What do you want to get out of your music? Knowing your goals will keep you focused on the skills you need, and steer you away from skills you can do without. I will gear your lessons around what you want, so you can have more fun.
Write down the goals that resonate with you. Have them handy when you choose a teacher so you can see how you will be supported in your goals.
Why do you want to play?
- I just want to play for my own enjoyment, not for anyone else to hear.
- I’m learning to be a therapeutic musician, playing at the bedside of sick and dying patients.
- I want to make money at gigs and weddings.
- I enjoy jamming with other musicians, with or without written music.
- The harp looks impressive, and I want to show off to family and friends.
- I’d like to perform in an orchestra or smaller group on a regular basis.
- Some other reasons...
Put your goals where you can see them before you practice, and bring them to your lessons.
It’s okay if you don’t know your goals yet. I can help you with that, too.
Potential musical skills to learn, if you want
I can teach you the skills that will make your music playing the most fun. You do not have to learn any of these. Your own goals will drive which of these skills are worth your while.
Playing by ear. This is being able to play music you hear without seeing it written down. It opens you up to playing anything you’ve heard before without having to locate or purchase sheet music.
Reading music. Having the ability to read music means you won’t have to hear it first, and you won’t have to memorize your songs completely. But, if you can play by ear, you don’t need to learn to read music.
Sight-reading. Not just reading music, but playing it on-the-fly, particularly when you’ve never seen it before. If you can sight-read, you don’t have to memorize your music at all, which can mean a larger repertoire.
Lead sheet. Playing from lead sheets is like sight-reading the melody and improvising the bass. You’ll be able to play from fake books and create your own arrangements, not only increasing your repertoire, but really making the songs your own. Reading from a lead sheet is easier than full sight-reading, since there is no bass clef.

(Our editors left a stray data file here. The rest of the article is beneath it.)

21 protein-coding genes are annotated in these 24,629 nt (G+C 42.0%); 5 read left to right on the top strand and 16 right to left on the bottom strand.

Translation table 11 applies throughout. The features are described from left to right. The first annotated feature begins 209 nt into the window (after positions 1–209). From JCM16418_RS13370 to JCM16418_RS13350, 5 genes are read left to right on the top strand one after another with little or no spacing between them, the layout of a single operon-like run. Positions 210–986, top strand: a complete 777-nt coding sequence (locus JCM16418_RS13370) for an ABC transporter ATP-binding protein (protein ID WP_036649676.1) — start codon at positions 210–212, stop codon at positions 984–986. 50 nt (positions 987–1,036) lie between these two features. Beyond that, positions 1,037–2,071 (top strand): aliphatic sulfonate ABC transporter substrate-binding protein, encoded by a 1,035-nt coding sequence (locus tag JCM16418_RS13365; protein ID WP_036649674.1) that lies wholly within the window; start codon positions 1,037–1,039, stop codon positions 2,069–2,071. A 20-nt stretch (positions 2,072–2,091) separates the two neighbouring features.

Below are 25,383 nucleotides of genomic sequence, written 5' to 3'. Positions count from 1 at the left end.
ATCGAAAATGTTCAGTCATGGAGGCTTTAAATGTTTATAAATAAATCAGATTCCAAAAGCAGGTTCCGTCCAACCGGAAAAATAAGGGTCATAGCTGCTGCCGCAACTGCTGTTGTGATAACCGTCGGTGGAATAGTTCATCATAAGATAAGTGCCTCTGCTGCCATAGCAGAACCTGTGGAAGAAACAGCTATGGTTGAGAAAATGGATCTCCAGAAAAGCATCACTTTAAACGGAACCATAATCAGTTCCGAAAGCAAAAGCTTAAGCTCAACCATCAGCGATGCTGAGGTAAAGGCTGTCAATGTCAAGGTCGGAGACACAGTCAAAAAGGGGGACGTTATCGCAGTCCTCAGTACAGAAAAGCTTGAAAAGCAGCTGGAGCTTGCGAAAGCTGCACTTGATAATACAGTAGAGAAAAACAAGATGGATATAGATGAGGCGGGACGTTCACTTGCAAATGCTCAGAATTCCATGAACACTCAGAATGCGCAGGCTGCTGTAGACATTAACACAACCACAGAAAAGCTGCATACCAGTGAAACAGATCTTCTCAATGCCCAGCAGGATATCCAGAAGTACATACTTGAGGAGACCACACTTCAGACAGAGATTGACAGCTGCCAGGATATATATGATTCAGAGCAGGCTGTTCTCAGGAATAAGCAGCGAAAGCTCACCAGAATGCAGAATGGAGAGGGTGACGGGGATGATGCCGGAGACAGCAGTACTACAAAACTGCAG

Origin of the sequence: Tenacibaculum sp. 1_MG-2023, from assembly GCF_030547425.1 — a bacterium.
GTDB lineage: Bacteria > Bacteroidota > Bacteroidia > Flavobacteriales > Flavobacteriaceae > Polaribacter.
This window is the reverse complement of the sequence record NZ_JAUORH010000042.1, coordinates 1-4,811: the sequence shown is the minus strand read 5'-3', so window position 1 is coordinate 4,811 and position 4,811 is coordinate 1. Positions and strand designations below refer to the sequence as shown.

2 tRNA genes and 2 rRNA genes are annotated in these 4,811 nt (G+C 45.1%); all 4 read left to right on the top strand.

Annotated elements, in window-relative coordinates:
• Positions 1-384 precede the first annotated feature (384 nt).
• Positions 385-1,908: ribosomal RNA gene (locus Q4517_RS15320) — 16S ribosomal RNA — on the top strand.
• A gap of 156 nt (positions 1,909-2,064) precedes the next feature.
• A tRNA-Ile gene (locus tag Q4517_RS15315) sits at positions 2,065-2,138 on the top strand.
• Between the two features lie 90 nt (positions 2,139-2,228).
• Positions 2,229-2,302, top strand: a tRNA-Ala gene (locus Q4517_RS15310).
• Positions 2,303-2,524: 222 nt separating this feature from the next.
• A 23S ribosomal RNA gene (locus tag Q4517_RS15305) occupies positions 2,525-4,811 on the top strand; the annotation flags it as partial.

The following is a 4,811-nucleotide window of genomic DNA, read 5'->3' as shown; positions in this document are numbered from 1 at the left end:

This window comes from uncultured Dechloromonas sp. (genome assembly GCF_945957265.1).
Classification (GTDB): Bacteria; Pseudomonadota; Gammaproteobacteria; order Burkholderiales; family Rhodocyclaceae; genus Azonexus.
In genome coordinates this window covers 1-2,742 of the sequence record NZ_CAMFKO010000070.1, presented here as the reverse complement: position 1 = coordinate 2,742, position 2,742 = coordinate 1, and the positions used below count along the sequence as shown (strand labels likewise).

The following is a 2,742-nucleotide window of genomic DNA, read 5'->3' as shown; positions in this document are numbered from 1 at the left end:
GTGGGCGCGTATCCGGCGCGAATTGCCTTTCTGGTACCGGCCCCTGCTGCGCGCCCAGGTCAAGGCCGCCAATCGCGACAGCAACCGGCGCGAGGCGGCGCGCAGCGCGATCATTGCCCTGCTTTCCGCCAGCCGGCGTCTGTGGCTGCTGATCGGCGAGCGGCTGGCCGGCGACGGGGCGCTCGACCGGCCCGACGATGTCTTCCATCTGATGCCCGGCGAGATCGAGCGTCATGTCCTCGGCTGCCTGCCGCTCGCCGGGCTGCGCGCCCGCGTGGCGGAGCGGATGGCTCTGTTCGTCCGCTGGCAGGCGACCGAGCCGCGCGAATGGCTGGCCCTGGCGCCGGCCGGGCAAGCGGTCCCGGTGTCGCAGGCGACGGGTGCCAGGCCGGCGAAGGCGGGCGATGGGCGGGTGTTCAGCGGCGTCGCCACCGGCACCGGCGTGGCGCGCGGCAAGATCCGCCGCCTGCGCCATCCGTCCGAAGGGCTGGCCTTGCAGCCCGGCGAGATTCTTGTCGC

Memorizing. This is helpful if you don’t want your audience to see you using the sheet music, if you don’t want the paper to get between you and your patient, if it hurts your eyes to focus on the music and the strings, or if you can’t light your music.
Improvising. You don’t have to play jazz to be able to learn to improvise. Make your songs longer with an improvised intro or outro. Recover from mistakes by going into an improvised bridge. Or just play.
Arranging. If you have sheet music for a piece that is too difficult or for a different instrument, or if you know a tune by ear but want to do it in a different way, then you can make your own arrangement. Maybe you’ve always wanted to do a bossa nova version “Frosty the Snowman” or turn “Yesterday” into a waltz.
Composing. Want to make music that’s never been heard before? It’s much easier than you think.
Music theory. If you want to be better able to sight read, play from lead sheets, memorize, learn by ear, improvise, arrange, or compose, then you will want to learn music theory. You can do any of these skills without theory, but theory makes it easier.
Do any of these skills sound like fun? Write them down. Anything sound dismal, make you cringe? For any teacher that you are looking to work with, make sure they are willing to focus on what you want.